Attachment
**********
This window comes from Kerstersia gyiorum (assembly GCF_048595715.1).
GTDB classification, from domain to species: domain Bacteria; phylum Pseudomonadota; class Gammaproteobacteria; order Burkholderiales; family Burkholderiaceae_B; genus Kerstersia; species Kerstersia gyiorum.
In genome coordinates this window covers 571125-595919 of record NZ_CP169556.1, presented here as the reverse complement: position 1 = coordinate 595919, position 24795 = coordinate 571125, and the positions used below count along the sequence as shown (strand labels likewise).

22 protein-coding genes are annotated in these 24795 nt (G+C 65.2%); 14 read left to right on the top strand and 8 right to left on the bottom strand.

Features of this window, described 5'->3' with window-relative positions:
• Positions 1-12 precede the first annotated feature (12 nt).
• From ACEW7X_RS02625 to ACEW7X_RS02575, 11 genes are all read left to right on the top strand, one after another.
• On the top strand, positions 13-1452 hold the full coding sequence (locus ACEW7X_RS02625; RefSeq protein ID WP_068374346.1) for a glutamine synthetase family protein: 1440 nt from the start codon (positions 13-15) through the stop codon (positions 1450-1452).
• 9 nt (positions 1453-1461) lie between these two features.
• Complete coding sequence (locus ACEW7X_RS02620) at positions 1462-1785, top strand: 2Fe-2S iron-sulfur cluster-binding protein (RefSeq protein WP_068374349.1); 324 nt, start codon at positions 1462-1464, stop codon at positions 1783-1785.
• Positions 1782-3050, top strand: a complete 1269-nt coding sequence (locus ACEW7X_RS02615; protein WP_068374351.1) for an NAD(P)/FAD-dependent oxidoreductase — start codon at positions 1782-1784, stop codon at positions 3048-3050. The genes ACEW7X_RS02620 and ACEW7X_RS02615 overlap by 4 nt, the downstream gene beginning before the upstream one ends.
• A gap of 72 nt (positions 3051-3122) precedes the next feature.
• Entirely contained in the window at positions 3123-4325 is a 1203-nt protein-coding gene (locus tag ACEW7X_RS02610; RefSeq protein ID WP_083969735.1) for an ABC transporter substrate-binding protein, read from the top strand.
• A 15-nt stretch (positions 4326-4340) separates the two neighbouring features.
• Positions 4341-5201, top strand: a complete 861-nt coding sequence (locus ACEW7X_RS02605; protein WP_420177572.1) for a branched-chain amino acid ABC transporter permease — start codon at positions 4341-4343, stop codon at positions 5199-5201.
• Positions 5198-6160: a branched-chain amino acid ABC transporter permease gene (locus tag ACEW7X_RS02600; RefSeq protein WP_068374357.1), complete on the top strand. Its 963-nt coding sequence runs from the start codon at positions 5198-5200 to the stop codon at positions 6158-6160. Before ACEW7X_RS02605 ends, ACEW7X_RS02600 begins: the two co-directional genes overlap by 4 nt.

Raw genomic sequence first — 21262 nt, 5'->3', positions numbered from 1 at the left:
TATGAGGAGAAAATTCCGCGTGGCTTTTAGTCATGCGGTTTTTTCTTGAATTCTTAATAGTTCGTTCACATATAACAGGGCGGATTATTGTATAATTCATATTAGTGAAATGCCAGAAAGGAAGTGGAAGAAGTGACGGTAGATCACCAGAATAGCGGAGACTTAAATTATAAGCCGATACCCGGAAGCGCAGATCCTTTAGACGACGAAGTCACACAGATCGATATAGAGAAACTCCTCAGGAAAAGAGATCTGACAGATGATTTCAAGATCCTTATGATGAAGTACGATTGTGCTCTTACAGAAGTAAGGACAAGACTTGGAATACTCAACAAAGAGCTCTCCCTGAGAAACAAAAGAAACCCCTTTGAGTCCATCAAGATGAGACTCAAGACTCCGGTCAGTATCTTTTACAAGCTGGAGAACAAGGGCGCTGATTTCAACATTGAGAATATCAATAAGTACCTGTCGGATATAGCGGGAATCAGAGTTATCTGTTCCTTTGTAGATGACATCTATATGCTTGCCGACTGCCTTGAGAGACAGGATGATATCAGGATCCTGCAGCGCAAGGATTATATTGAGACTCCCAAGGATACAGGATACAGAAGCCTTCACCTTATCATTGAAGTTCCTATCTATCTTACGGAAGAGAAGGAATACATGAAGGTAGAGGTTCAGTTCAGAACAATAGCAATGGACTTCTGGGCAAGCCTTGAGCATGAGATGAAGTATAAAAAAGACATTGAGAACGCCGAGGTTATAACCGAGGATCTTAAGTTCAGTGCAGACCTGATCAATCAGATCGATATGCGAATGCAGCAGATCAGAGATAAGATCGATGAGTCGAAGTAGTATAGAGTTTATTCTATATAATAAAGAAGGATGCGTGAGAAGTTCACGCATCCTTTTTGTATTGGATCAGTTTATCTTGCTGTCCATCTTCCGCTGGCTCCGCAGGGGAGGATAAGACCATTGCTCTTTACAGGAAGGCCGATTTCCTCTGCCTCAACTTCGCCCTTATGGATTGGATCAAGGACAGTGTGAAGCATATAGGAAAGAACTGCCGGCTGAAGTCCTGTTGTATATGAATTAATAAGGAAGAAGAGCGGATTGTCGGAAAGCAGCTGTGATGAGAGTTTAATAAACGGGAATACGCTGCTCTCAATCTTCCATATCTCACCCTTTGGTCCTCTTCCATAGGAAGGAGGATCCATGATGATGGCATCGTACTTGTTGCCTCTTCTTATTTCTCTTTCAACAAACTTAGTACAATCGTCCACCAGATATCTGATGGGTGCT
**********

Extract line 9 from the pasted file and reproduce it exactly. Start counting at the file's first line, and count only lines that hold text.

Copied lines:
• 9 nt (positions 1453-1461) lie between these two features.